Shropshire Star

Seven reasons to visit a farm on Open Farm Sunday

Hundreds of farms all over the country will open their gates for Open Farm Sunday this weekend.

Open Farm Sunday has been running for 18 years

The event, managed by LEAF (Linking Environment And Farming), celebrates its 18th anniversary this year.

It is supported by the NFU and county farmers and you can find your local farm participating at

Georgie Hyde, NFU Midlands environment and land use adviser, said: “NFU members are poised to show off the best of British at LEAF Open Farm Sunday to help more and more people engage with farming, nature and where their food comes from.

“County farmers are keen to continue to build community connections and raise awareness of all they do to maintain the countryside, enhance the environment and produce food.

“The farming stage – our wonderful countryside, which has been shaped by agriculture - is the perfect venue to safely welcome visitors.”

Here are seven reasons the NFU say, why it's good to attend Open Farm Sunday this year.

1. Meet your local farmer

Open Farm Sunday is a great opportunity to learn directly from farmers about their role as food producers and custodians of our iconic countryside. Take a look around the farm, meet the animals and get involved in activities on the day.

One in five visitors who attended an event last year had never visited a farm before, and 96 per cent of visitors said they now have a greater appreciation of the work farmers do.

2. Fun for all the family

The family-friendly event is a great day out for all ages to learn about how a farm runs and where your food comes from.

One visitor said: “I came with my wife and two sons to see the true way in which dairy cows are farmed in Britain. We were blown away at how well everything is run and the attention to detail that comes with farming. All the staff are unbelievably helpful and knowledgeable in their trade. We will definitely visit again and pass on the good word.”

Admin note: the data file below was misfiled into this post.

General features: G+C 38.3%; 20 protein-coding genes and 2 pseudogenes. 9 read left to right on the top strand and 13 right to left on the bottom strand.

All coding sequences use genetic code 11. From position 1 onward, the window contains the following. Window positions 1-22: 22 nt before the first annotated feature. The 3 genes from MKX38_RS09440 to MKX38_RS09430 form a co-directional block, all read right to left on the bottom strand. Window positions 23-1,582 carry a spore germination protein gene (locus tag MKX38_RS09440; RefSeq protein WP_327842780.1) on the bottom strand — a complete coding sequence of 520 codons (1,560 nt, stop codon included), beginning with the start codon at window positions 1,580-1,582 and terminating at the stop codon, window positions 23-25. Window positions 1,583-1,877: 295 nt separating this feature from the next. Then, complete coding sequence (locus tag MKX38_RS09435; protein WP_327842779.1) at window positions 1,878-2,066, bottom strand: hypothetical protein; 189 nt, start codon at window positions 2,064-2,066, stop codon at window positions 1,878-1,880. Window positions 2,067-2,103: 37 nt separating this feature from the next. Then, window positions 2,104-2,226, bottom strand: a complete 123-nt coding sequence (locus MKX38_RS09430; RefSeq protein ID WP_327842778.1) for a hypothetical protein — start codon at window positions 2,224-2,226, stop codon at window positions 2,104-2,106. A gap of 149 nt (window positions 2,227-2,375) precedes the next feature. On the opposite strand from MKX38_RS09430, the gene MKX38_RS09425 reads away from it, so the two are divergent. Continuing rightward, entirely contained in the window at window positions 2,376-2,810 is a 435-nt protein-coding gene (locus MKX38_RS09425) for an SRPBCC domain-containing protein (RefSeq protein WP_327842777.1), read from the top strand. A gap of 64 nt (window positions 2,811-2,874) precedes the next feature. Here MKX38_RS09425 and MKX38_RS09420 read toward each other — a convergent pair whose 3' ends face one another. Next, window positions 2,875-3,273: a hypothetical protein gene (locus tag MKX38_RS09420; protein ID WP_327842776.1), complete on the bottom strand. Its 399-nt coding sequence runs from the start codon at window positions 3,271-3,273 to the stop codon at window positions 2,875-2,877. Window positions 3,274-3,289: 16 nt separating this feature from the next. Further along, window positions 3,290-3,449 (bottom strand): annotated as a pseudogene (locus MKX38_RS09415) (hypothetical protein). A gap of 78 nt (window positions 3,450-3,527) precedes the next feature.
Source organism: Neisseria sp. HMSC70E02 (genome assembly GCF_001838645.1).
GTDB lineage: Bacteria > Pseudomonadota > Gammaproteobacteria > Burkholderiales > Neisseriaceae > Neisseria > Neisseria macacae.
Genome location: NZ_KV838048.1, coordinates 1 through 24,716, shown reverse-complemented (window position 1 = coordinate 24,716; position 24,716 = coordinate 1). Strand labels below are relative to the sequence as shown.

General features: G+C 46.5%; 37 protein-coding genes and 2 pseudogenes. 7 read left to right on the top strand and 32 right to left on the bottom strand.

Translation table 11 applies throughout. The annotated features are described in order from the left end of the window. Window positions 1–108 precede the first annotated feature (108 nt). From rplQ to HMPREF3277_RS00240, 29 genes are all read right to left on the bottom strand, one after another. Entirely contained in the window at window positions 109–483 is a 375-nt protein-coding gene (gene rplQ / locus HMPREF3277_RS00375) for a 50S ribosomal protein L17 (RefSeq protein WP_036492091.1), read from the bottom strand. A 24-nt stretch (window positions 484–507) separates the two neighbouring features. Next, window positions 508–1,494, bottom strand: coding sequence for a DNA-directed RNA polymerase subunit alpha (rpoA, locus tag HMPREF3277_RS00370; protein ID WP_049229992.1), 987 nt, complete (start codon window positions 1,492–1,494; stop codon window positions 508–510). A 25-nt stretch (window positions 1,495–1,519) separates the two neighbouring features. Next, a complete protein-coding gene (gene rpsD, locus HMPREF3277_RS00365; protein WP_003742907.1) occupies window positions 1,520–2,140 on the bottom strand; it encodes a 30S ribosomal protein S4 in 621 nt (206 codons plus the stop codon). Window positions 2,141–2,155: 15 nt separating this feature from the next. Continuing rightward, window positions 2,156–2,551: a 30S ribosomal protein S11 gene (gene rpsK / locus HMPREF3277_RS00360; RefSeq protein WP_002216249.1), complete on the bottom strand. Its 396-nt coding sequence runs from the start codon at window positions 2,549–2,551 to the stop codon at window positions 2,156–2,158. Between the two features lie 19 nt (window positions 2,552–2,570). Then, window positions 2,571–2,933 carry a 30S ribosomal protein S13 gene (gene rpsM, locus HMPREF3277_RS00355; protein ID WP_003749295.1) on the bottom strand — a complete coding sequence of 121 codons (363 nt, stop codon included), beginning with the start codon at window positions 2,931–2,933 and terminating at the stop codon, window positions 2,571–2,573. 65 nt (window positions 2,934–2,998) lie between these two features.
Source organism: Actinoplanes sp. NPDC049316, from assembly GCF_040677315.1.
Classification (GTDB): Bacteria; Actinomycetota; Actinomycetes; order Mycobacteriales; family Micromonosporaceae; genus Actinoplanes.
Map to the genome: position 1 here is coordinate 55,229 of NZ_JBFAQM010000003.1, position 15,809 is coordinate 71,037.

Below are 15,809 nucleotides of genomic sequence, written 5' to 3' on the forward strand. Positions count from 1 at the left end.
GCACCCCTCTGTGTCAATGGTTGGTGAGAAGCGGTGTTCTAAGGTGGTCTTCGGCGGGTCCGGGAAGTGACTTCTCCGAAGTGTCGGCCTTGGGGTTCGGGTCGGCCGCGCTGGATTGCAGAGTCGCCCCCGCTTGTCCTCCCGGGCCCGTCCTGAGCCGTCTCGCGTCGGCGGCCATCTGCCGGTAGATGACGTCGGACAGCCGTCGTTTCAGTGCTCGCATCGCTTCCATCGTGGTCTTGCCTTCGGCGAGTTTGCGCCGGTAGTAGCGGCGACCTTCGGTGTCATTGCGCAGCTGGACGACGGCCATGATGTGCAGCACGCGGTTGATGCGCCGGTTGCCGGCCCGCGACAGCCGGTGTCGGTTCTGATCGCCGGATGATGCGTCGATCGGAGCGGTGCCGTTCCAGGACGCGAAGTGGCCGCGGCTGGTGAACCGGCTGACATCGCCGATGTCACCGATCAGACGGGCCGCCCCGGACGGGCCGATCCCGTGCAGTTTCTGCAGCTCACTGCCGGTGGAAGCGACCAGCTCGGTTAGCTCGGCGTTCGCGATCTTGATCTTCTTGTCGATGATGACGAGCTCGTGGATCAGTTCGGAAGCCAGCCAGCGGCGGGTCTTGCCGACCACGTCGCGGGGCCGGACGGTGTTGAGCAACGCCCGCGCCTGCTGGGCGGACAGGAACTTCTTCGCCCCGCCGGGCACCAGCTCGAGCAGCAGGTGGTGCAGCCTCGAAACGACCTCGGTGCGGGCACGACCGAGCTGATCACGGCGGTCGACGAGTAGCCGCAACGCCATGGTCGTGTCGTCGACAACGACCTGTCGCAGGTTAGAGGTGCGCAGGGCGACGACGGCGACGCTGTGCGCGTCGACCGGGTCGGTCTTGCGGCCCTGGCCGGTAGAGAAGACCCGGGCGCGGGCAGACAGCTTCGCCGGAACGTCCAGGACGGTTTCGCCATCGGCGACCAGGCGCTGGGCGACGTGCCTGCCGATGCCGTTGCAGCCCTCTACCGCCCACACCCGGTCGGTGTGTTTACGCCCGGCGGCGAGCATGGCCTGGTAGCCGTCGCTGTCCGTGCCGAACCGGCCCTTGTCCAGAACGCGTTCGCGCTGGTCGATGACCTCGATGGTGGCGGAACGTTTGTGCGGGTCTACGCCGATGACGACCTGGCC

3. Something for everyone

Each farm will offer something unique, based around the farm’s individual story. You can find something for everyone – from small farms offering self-guided walks to larger open days offering a full range of family attractions and catering.

Activities differ from farm to farm and could include anything from a simple farm walk or nature trail to tractor and trailer rides, machinery demonstrations, pond dipping, activities for children, food tasting, mini farmers’ market, or a farm shop.

4. See how farmers are caring for the environment

Visitors will learn first-hand how farmers are committed to sustainability, biodiversity, animal welfare, and managing the countryside.

Some 93 per cent of visitors in 2023 said that the event gave them a better understanding of what sustainably produced food means, and 89 per cent said that visiting a farm inspired them to buy more British produce.

5. At the cornerstone of the rural economy

Discover how British farmers create a countryside that works for everyone, providing the raw ingredients for a food and farming sector worth over £120 billion and employing more than four million people.

6. Learn about the different jobs in farming and agriculture

From farmers to crop doctors, farm vets to agricultural engineers, by visiting a farm you can get a better understanding of the huge range of jobs that keep British agriculture running. 41 per cent of visitors who attended an event last year said that somebody in their group is now considering a career in the sector.

One visitor said: “It was great to visit a working farm and see the farmer demonstrate the process of sheep shearing. He spoke so passionately about being a farmer and living his childhood aspirations as a sheep farmer. Getting up close to the lambs, pigs, sheep and calf was lovely. It was a very well spent afternoon in the sunshine, learning about British farming and the trials and tests of the farming lifestyle.”

7. Farms are taking part all across the country

Last year, over 250 farmers and landowners opened their farms across Britain, with over 170,000 visitors attending. As well as tours around farms, activities at many sites will include food and music, crafts and play activities, and meet the animals sessions.

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